Saying “yes”

Will Richardson talked about friction points caused by new technologies and the rapid pace of change.   When I heard Lawrence Lessig talk at U.T. about copyright, he was talking about how innovators created this new system of copyright because the law wasn’t changing fast enough to meet the web 2.0 environment.

As I sat there listening to Lawrence Lessig in the auditorium at U.T., I noticed how many students in the audience had their laptops open, listening, taking notes, but also browsing, chatting,  and checking email, and it really hit home.  Colleges are already dealing with this in their classrooms and we will be soon.

The largest friction point for me is how is my job and teaching going to change and will it be valued, and if so how?  I earnestly believe that it will be valued, that students need guides and support and that what we all do is critical to that.  But it can be unnerving to contemplate.   And yet seeing all those students with laptops in the lecture hall, made me believe ever more strongly, schools have to be getting ready for this, because it creates a pretty different paradigm for our classrooms and libraries.   (And the changes aren’t all about technology, but about our students’ culture and world–the changes are about people.)

change.jpg     And I wonder as we face these “friction” points of change, how we can soften our practices and ourselves and say “yes, and….” instead of “yes, but…”  (Avish Parashar writes that, “‘Yes and’ is a conversation; ‘yes but’ is an argument.”)  

How we can soften our practices and support one another because we will all need that support, from the techie types to the nontechie types, because change can be difficult and frustrating.  There are roadblocks of all kinds–technological, student behaviors, financial, infrastructure and people who will say “no”.

The process of change is tremendously difficult in every field, as all of us know.  Hundreds if not thousands of books have been published about dealing with change, and I would say it is one of the most difficult challenges.

But everyone is good at something and we all contribute value,  and so we can use our contributions to continue to build a powerful learning community.   But we have to remember to say “yes” to ourselves first, and then “yes” to others we work with and “yes” to being open to exploration–not to change our core beliefs necessarily, but to support each other as we go through our own learning adventures, and to support our students in theirs. 

Two books I can recommend on this topic–Who Moved My Cheese? by Spencer Johnson, and Transitions: Making Sense of Life’s Changes by William Bridges. 

As Gandhi said, “You must be the change you wish to see in the world.”

Your thoughts?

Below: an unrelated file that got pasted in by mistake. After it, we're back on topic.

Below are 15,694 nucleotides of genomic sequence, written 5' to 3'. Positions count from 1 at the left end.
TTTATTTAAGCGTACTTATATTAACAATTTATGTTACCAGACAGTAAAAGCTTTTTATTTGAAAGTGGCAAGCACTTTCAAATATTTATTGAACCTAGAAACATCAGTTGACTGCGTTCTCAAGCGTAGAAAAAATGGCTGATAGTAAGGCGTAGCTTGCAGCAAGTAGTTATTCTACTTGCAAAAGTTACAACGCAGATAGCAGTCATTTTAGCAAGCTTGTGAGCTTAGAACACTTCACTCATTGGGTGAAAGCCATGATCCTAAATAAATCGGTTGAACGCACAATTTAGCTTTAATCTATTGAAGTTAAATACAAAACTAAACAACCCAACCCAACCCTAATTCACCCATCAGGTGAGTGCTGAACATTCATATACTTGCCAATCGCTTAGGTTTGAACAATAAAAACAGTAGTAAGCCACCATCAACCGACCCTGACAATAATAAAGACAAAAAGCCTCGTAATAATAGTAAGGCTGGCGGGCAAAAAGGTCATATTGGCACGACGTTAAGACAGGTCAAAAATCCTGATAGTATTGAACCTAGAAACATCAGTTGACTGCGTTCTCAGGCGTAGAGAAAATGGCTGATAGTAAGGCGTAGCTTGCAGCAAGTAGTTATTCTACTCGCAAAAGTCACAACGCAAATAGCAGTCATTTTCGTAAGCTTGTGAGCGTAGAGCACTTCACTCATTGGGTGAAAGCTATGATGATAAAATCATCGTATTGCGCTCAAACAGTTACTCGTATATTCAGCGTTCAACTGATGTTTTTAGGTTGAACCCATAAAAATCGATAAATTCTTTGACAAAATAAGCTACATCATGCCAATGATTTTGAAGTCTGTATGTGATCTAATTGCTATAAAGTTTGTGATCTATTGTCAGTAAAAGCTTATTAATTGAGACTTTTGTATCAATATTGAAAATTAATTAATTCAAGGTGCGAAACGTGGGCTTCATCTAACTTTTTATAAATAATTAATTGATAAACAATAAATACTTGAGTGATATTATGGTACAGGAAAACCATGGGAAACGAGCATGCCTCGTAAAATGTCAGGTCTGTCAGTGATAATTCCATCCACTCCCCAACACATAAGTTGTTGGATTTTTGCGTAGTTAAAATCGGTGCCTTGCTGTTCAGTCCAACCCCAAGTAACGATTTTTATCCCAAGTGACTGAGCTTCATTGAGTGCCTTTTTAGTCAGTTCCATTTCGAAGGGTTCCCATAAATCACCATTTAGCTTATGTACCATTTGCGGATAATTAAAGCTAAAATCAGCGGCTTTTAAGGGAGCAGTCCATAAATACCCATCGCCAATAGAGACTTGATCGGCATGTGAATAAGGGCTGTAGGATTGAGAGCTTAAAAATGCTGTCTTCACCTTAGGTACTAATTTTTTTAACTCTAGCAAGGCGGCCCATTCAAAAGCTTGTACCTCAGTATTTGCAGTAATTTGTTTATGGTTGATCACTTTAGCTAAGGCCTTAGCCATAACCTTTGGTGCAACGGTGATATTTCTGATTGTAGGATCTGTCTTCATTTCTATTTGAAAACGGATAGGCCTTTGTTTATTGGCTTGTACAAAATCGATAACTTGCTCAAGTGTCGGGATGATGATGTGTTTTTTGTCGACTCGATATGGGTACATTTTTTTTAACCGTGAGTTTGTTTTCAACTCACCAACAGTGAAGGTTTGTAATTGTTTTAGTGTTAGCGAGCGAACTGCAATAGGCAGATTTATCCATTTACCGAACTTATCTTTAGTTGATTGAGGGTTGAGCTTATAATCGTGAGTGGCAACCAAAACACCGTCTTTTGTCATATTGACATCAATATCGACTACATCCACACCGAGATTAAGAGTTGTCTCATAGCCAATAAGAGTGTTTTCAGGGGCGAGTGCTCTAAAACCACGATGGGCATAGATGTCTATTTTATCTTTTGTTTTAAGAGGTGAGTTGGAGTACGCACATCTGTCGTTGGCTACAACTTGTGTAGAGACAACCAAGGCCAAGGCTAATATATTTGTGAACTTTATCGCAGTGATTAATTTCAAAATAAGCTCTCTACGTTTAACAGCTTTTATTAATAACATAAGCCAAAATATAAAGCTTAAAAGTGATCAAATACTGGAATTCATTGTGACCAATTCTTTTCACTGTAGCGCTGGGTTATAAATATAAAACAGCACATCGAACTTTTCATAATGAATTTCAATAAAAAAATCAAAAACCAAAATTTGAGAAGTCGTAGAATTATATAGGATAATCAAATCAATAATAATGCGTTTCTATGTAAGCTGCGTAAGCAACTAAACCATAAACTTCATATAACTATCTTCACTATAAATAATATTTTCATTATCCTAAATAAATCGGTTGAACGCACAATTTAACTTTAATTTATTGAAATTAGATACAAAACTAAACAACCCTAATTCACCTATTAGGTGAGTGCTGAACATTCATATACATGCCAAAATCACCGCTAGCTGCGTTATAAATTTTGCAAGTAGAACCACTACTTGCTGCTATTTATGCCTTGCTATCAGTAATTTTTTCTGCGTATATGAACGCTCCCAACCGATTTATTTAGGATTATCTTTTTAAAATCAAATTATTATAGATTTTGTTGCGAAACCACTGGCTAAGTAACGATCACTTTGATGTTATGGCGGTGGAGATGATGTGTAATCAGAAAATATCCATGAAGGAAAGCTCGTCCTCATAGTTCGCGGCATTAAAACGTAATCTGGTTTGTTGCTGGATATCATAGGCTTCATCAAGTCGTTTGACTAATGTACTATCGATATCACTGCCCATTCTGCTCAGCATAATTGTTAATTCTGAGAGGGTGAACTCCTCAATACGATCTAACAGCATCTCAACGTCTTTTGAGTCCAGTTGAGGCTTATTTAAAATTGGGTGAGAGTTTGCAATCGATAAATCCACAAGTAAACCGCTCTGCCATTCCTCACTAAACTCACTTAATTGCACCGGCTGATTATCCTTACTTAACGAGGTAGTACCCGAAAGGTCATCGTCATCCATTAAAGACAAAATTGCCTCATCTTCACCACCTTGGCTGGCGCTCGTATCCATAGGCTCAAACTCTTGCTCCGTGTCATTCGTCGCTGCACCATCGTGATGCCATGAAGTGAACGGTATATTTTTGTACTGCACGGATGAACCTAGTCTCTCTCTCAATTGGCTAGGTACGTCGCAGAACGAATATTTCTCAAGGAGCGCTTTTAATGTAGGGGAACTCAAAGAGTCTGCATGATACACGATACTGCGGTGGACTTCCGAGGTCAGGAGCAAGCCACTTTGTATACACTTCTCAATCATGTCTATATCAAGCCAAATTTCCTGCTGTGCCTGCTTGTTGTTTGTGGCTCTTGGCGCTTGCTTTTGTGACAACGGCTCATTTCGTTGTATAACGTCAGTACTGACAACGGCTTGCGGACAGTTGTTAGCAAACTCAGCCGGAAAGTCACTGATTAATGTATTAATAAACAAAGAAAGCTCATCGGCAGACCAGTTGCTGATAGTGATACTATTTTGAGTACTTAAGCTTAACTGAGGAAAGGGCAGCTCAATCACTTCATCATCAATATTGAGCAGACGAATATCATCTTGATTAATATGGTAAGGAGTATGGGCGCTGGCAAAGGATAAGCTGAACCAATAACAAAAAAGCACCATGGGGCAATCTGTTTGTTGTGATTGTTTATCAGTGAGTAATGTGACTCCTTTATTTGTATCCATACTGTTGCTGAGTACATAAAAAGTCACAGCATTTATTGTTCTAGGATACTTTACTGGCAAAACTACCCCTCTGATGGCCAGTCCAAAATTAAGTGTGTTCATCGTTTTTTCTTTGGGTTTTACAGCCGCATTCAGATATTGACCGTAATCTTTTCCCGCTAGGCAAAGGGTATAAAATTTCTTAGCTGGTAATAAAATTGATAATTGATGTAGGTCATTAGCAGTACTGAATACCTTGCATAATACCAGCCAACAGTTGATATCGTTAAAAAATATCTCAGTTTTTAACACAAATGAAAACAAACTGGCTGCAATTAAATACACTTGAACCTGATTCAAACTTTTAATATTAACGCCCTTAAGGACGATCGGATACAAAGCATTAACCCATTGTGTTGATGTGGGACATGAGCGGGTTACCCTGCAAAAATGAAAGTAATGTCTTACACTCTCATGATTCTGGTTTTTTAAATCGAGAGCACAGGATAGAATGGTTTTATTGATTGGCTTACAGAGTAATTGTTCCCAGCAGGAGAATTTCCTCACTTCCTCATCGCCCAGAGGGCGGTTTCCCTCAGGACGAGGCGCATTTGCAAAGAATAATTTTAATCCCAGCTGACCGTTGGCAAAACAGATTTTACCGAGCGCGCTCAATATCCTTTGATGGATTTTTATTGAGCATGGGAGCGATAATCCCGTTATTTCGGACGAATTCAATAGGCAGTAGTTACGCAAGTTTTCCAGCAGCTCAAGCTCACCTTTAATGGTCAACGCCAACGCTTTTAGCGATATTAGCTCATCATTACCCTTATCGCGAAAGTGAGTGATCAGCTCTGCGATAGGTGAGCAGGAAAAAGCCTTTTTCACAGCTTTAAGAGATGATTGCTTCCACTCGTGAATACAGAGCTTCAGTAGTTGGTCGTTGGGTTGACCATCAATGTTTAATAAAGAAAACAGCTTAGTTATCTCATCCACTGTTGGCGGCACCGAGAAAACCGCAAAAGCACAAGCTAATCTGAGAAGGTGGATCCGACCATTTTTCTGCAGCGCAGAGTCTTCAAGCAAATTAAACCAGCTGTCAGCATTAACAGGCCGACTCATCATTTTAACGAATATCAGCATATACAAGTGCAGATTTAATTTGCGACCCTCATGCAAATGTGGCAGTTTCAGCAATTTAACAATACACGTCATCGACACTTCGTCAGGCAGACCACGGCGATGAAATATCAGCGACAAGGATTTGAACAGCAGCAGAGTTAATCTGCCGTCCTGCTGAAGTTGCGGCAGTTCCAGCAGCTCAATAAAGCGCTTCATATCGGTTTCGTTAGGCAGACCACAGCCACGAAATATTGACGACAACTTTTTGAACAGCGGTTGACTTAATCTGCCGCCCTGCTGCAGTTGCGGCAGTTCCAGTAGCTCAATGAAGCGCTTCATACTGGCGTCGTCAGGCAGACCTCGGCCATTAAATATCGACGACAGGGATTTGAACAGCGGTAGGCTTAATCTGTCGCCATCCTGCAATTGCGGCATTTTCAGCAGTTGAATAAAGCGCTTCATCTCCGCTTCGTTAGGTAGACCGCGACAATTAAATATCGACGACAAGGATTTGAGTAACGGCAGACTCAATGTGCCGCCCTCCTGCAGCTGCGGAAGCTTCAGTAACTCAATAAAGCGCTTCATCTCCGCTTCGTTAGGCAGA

photo credit: “Be the Change”

2 thoughts on “Saying “yes”

  1. Time are a-changin’. What I love most is knowing we have a strong foundation at WHS, but we are looking for something new, contemporary, relative, and cutting-edge. Would you rather be a yes or a no? Would you rather be a trend-setter or considered old-fashioned? Would you rather be closed or open? Would you rather have people come go with you, or stay behind, possibly alone? The ride is going to be fun … the results will take us to a new mountaintop. What we see from atop the crest might give us new dreams. There is no doubt with the intelligent humans who call themselves Westlake that we will stay grounded, while we are reaching for the sky.

  2. The future has a way of arriving unannounced – George Will

    It has always been the goal of educators to create life-long learners and, in a world which seems to be changing at an ever increasing rate, achieving this goal seems to be even more important to the success of our students. I think everyone’s first tendency is to resist rather than embrace change, however…

    “In times of change, learners inherit the Earth, while the learned find themselves beautifully equipped to deal with a world that no longer exits” — Eric Hoffer.

    The role of educators seems to be shifting from leader to facilitator and the role of students is shifting away from passive learner to active collaborator. We need to be open to learning from each other (teacher to student, student to student, student to teacher and teacher to teacher). I’ve learned from experience that it is wrong to assume that all the students are tech-savy. Many of them still confine themselves to Powerpoint presentations – their comfort zone. Maybe a first step would be to take existing assignments and give students more latitude with respect to how they present their final projects. In every class there are usually a few tech-savy students eager to share their knowledge. Watching presentations which incorporate other types of tools (blogs, Photostory, imovie, etc. ), might encourage other students to try them out. Giving students an opportunity to be the “teacher” is empowering and much more likely to engage them.

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